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Technical Terms dealing with Medieval period gardens
by Lauren Stier · All Zones · Terminology · 0 Comments · April 21, 2012 · 19,525 views

Lawn/Flowery mead

Albertus Magnus was a great admirer of lawns: "For the sight is in now way so pleasantly refreashed as by fine and close grass kept short." Most writers recommend digging out the original 'waste' plants, killing the seeds in the soil by flooding with boiling water, then laying out the lawn with turves laid in and pounded well. Another writer recommends mowing them twice a year, lawnmowing would have been done with scythes or primitive shears.

Raised Beds & Sunken Beds

"For instance beds could be raised and edged with boards or woven panels of willow to improve drainage, just as Columella recommended" (Hobhouse). Parkinson suggests edging your beds with either live plants or dead stuff such as tiles, sheep shank bones or boards.

Sunking beds appear to be used primarily in Islamic gardens, where the idea would be to facilitate irrigation and keep the earth from drying out. Good examples appear in the Alhambra in Spain. (Islamic gardens tended strongly to follow the Roman pattern of square layouts and canals or streams running throughout the garden.)

Trellising & Topiary

Grapes, roses and rosemary in particular were grown over trellises; gilliflowers (carnations, pinks) were trellised in their pots to keep them from falling over. Other kinds of vines were also grown that way. Lattices with climbing plants and trellises with climbing plants were used as garden walls, often starting from the back of a turfed bed or seat, and also for arches and pergolas.

Topiary animals appear in late period, either self topiary or over a frame, as in this account of Hamption Court in 1599:
"There were all manner of shapes, men and women, half men half horse, sirens, serving maids with baskets, French lilies and delicate crenellations all round made from dried trigs bound together and the aforesaid ever green quick-set shrubs, or entirely of rosemary, all true to the life, and so cleverly and amusingly interwoven, mingled and grown together, trimmed and arranged picture-wise that their equal would be difficult to find." (Strong, p 33)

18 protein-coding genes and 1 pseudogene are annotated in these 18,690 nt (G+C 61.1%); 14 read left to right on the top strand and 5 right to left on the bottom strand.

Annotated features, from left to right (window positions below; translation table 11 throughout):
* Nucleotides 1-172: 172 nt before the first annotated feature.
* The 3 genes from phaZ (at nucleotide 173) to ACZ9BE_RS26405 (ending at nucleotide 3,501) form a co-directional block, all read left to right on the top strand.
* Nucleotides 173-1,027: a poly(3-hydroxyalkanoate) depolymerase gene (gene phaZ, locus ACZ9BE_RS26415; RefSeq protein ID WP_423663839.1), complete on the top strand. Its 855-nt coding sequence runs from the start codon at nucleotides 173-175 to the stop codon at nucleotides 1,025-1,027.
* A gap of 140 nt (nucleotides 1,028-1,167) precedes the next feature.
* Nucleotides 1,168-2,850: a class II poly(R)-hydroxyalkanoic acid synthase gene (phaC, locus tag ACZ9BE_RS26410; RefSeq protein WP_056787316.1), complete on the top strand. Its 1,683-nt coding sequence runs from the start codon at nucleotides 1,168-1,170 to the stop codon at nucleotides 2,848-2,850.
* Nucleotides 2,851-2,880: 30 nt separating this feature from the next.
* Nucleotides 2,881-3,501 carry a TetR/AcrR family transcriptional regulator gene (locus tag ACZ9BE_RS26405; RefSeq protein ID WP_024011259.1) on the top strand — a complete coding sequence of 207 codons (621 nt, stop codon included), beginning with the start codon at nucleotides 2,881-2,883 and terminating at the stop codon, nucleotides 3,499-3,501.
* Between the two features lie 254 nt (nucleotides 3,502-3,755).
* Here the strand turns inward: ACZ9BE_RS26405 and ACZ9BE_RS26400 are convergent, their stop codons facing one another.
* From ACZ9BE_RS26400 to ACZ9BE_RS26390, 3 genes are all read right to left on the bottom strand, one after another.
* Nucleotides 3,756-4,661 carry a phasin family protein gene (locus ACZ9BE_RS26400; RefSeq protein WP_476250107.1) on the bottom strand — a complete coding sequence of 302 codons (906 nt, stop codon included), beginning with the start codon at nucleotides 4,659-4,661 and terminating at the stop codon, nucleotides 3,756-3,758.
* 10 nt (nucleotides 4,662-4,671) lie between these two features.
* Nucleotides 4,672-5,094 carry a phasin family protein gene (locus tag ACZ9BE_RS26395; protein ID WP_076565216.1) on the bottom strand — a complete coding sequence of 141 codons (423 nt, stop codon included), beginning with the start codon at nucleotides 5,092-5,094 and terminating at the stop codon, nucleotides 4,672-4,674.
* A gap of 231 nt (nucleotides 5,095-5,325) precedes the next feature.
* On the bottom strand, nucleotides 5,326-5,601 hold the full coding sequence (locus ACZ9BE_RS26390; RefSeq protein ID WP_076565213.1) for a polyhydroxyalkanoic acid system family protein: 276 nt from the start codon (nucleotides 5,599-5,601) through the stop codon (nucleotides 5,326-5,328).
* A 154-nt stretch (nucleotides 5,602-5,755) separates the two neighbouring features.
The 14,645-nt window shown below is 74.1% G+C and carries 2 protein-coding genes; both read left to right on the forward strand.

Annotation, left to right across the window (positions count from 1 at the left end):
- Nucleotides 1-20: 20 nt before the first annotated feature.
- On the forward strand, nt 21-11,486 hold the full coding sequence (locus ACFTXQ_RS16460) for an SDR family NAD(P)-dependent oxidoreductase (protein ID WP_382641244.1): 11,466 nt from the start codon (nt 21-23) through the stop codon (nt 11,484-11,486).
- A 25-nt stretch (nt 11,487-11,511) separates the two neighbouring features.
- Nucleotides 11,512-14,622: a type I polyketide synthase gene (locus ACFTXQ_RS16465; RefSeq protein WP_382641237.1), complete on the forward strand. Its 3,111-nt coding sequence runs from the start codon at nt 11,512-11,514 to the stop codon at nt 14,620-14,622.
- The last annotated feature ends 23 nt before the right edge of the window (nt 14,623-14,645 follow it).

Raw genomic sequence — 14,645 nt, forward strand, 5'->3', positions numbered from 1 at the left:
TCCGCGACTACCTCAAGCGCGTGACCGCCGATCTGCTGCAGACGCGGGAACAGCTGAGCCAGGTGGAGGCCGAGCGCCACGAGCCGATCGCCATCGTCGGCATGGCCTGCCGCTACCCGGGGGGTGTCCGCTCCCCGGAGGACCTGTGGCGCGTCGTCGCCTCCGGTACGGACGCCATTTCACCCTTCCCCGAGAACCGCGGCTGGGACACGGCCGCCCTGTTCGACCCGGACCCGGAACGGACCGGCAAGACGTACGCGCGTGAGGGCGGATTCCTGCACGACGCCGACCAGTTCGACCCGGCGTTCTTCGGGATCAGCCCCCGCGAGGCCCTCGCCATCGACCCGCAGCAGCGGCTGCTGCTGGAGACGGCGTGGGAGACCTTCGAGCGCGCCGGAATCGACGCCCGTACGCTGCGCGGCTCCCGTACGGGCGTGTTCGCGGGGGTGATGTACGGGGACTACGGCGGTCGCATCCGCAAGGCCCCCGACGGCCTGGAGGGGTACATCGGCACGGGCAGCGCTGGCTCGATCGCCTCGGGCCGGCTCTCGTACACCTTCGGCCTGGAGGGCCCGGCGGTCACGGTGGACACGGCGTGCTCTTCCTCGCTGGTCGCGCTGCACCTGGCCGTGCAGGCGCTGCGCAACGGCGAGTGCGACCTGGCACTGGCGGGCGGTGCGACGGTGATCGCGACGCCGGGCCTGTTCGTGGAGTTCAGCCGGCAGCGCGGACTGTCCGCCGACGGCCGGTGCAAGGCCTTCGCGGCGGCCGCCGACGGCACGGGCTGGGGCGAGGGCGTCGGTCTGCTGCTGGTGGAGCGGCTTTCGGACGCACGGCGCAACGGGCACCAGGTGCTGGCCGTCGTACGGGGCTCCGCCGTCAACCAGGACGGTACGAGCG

Trees were planted either along walls, geometrically placed in orchards (about 20 feet apart), or pleached into allees. Some trees, such as walnut, were avoided in gardens, but fruit trees and other trees with a good smell or pleasant aspect were were included in most gardens as well as adjoining orchards. Sometimes trees were trained against a wall but that may be a late period development.

There are two techniques used in forestry that are worth mentioning here: pollarding and coppicing. Both were/are used to get the maximum growth of branches and wood out of farmed trees, so they wouldn't have been used much in gardens, except possibily in hedging. Coppiced trees, such as beeches, were cut down at ground level or a little above, and the stumps allowed to produce suckers. After the suckers had grown to medium sized branches-- or the right size for fences, wattle, poles, etc-- they were harvested. Pollarding is the same process, but done much higher off the ground, beyond nibbling reach for deer, cattle, etc. Pollarding survives as a landscaping technique as the result of trees being cut back for electric and telephone lines.

Lauren Stier

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Lauren Stier - I have a medieval garden which has been an ongoing project

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